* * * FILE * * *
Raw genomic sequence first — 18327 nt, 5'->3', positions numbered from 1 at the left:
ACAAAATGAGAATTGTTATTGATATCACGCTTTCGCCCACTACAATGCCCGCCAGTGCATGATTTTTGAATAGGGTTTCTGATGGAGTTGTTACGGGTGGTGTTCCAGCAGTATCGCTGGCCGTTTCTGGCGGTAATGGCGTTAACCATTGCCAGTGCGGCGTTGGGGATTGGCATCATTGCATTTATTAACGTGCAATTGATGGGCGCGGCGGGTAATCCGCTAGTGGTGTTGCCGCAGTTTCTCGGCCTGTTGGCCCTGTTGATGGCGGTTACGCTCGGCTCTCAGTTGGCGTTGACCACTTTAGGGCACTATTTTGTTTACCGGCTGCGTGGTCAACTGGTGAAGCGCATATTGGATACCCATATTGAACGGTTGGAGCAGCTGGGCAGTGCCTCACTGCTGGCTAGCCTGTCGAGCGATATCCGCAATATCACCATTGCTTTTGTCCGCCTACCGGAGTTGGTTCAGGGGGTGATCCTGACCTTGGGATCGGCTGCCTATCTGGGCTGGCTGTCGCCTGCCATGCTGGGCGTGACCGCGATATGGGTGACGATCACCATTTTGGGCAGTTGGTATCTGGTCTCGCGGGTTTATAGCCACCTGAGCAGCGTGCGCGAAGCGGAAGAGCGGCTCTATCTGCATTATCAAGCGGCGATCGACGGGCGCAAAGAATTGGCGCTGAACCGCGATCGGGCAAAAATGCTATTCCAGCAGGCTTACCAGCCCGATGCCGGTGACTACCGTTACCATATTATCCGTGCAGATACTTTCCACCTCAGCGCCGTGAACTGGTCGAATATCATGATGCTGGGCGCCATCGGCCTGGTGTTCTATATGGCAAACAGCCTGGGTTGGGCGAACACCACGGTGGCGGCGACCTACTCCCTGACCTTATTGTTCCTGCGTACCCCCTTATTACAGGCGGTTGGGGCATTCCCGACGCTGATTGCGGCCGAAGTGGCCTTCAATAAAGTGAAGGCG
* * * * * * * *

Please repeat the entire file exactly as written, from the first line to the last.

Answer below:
Raw genomic sequence first — 18327 nt, 5'->3', positions numbered from 1 at the left:
ACAAAATGAGAATTGTTATTGATATCACGCTTTCGCCCACTACAATGCCCGCCAGTGCATGATTTTTGAATAGGGTTTCTGATGGAGTTGTTACGGGTGGTGTTCCAGCAGTATCGCTGGCCGTTTCTGGCGGTAATGGCGTTAACCATTGCCAGTGCGGCGTTGGGGATTGGCATCATTGCATTTATTAACGTGCAATTGATGGGCGCGGCGGGTAATCCGCTAGTGGTGTTGCCGCAGTTTCTCGGCCTGTTGGCCCTGTTGATGGCGGTTACGCTCGGCTCTCAGTTGGCGTTGACCACTTTAGGGCACTATTTTGTTTACCGGCTGCGTGGTCAACTGGTGAAGCGCATATTGGATACCCATATTGAACGGTTGGAGCAGCTGGGCAGTGCCTCACTGCTGGCTAGCCTGTCGAGCGATATCCGCAATATCACCATTGCTTTTGTCCGCCTACCGGAGTTGGTTCAGGGGGTGATCCTGACCTTGGGATCGGCTGCCTATCTGGGCTGGCTGTCGCCTGCCATGCTGGGCGTGACCGCGATATGGGTGACGATCACCATTTTGGGCAGTTGGTATCTGGTCTCGCGGGTTTATAGCCACCTGAGCAGCGTGCGCGAAGCGGAAGAGCGGCTCTATCTGCATTATCAAGCGGCGATCGACGGGCGCAAAGAATTGGCGCTGAACCGCGATCGGGCAAAAATGCTATTCCAGCAGGCTTACCAGCCCGATGCCGGTGACTACCGTTACCATATTATCCGTGCAGATACTTTCCACCTCAGCGCCGTGAACTGGTCGAATATCATGATGCTGGGCGCCATCGGCCTGGTGTTCTATATGGCAAACAGCCTGGGTTGGGCGAACACCACGGTGGCGGCGACCTACTCCCTGACCTTATTGTTCCTGCGTACCCCCTTATTACAGGCGGTTGGGGCATTCCCGACGCTGATTGCGGCCGAAGTGGCCTTCAATAAAGTGAAGGCG